This article was originally published in The Option Strategist Newsletter Volume 20, No. 21 on November 17, 2011.
We have written about the subject of protecting a portfolio of stocks with derivatives several times over the years, although it’s been a while (Volume 19, Numbers 6 and 12 had articles on the subject). Recently, some subscribers have inquired about how to calculate the amount of protection they need.
One facet of this calculation that seems to need some clarification is the work that one must do in order to convert his own portfolio net asset value into a net asset value that corresponds to a particular index within which one is considering buying protection. So, in this article, we’ll go over an example of how to do these calculations for a sample portfolio.
Many portfolio managers – even if they are merely managing their own portfolio – are concerned about protecting the gains of a bull market, or protecting against losses if a bear market should emerge. However, most portfolio managers are reluctant to give away the upside.
That is, they don’t want to move to a large cash position or to sell short against their position.
This is where derivatives strategies can be quite useful. One is able to buy “insurance” in case the market declines. The cost of such insurance can be adjusted to fit the needs of the individual portfolio manager.
There are many ways that a portfolio can be protected, without actually selling out the stocks. One can take a “macro” approach and use broad-based index options to hedge broad market risk (such as the S&P 500, the NASDAQ 100, or VIX). This approach is usually the most efficient in terms of cost, but might not meet one’s needs in other areas. For example, if the individual portfolio does not really track the S&P 500 very well, then a hedge using S&P 500 options may not work properly.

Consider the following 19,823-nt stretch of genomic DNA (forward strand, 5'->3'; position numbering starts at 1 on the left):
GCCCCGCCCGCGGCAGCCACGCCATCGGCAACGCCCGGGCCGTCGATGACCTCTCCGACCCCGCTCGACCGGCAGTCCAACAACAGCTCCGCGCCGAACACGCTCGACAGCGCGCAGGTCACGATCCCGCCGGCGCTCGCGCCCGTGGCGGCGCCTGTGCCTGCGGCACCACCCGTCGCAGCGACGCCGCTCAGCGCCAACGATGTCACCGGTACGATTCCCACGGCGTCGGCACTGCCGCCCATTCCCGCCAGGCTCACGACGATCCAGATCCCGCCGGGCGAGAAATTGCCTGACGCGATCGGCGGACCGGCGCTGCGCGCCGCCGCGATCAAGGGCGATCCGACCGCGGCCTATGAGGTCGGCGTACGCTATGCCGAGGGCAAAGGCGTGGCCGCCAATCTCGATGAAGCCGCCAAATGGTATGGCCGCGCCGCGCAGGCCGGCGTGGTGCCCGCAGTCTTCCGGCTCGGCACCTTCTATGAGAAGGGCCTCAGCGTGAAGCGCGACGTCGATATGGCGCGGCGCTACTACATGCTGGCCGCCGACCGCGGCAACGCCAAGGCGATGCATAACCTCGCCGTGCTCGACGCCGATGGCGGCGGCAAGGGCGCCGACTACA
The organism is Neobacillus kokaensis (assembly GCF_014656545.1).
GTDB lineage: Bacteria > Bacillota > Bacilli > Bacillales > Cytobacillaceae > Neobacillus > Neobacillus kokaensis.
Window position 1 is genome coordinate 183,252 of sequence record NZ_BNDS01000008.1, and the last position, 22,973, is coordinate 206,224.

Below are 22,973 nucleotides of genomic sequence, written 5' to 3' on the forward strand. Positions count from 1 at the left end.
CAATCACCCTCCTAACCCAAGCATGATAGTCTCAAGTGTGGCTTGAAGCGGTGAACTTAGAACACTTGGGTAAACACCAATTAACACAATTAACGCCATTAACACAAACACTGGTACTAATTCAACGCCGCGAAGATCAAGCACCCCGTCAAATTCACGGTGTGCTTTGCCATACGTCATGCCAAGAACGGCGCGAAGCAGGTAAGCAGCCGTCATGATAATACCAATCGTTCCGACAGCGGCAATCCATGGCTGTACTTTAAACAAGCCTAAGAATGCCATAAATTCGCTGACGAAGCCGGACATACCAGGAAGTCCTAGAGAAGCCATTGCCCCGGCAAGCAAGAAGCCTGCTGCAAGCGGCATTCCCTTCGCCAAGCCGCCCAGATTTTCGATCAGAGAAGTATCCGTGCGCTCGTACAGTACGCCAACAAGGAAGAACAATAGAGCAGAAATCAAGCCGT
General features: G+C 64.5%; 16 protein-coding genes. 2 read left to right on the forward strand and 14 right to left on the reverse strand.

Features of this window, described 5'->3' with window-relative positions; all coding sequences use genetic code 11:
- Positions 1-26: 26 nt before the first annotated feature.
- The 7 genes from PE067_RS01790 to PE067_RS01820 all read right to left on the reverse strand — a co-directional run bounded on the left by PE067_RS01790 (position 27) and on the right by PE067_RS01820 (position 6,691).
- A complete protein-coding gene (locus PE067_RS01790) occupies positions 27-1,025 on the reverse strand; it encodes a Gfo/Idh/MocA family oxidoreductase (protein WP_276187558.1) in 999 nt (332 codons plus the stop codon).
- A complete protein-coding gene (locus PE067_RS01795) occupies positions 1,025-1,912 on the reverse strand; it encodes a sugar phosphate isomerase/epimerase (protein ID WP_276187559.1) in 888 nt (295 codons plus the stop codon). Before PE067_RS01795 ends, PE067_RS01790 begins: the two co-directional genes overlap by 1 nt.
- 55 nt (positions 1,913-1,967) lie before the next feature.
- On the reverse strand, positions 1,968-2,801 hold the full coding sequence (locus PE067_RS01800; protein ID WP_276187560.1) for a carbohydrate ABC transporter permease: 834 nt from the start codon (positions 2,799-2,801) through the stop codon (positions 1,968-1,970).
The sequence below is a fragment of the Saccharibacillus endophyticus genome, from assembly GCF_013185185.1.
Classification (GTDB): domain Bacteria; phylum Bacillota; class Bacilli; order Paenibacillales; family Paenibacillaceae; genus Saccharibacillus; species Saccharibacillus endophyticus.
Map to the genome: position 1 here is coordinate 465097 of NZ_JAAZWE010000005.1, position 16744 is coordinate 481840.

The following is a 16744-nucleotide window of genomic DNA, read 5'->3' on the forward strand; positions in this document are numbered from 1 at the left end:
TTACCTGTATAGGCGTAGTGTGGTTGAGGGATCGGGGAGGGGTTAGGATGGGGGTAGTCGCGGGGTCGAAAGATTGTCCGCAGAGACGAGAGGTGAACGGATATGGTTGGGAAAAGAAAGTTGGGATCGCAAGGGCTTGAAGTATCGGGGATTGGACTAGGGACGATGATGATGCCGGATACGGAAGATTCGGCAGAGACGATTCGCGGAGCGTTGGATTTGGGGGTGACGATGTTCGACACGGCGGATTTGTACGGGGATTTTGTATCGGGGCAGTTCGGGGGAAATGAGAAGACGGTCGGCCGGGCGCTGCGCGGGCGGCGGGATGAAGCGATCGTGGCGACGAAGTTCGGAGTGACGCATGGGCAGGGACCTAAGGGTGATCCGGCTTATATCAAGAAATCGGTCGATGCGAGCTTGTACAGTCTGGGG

The “micro” approach is more work. It generally involves hedging individual stocks with options on each individual stock. This approach gives the best hedge, of course, since the hedging vehicles pertain exactly to the individual stocks and there is no tracking error. However, it can be quite costly, both in terms of “insurance dollars” and in terms of time spent managing the positions.
Those managers utilizing the “macro” approach feel that their portfolio resembles a major index average closely enough, so that futures or options on that index can be used to hedge the portfolio. Unless one is running an index fund, he is likely to have some tracking error between his actual portfolio and that of the index derivatives used as a hedge. However, in most cases, the portfolio manager does not mind a small tracking error, as long as he knows that the protection is in place, guarding against a swift or severe market decline.
“Macro” strategies involving broad-based derivatives include: buying index puts, buying index put spreads, selling index calls, collars, selling index futures, buying volatility futures, and buying volatility calls.
If establishing an $SPX hedge by buying index puts, one would buy enough puts to fully hedge the value of his portfolio at the striking price.
Example: suppose one has a portfolio that behaves exactly like $SPX. Moreover, the net asset value of his portfolio is $3 million. He decides to hedge by buying SPX June 1200 puts. Then he would buy this quantity:
Quantity = Portfolio Value / (100 x Strike)
= 3,000,000 / (100 x 1200)
= 25 puts
(This assumes that the options are worth $100 per point of movement; that’s where the 100 comes from in the formula).
Even if one has a portfolio that behaves “like” a certain broad market index, it is likely that the stock portfolio is either more volatile or less volatile than the index itself (more volatile, in most cases). Therefore, one cannot merely hedge the net asset value of his portfolio, for that would not be the proper hedge.
If one is intending to use $SPX derivatives for protection, but one’s portfolio does not exactly mirror $SPX, then he must adjust the portfolio to conform to $SPX before he buys the protection.
First, each stock in one’s portfolio should be volatility-adjusted in dollar terms. That is, the dollar value of each holding should be adjusted by its comparative volatility (some might say Beta). If one has stocks in his portfolio with negative Beta (for example, gold stocks), they should probably be excluded from the macro calculations. Here is an example: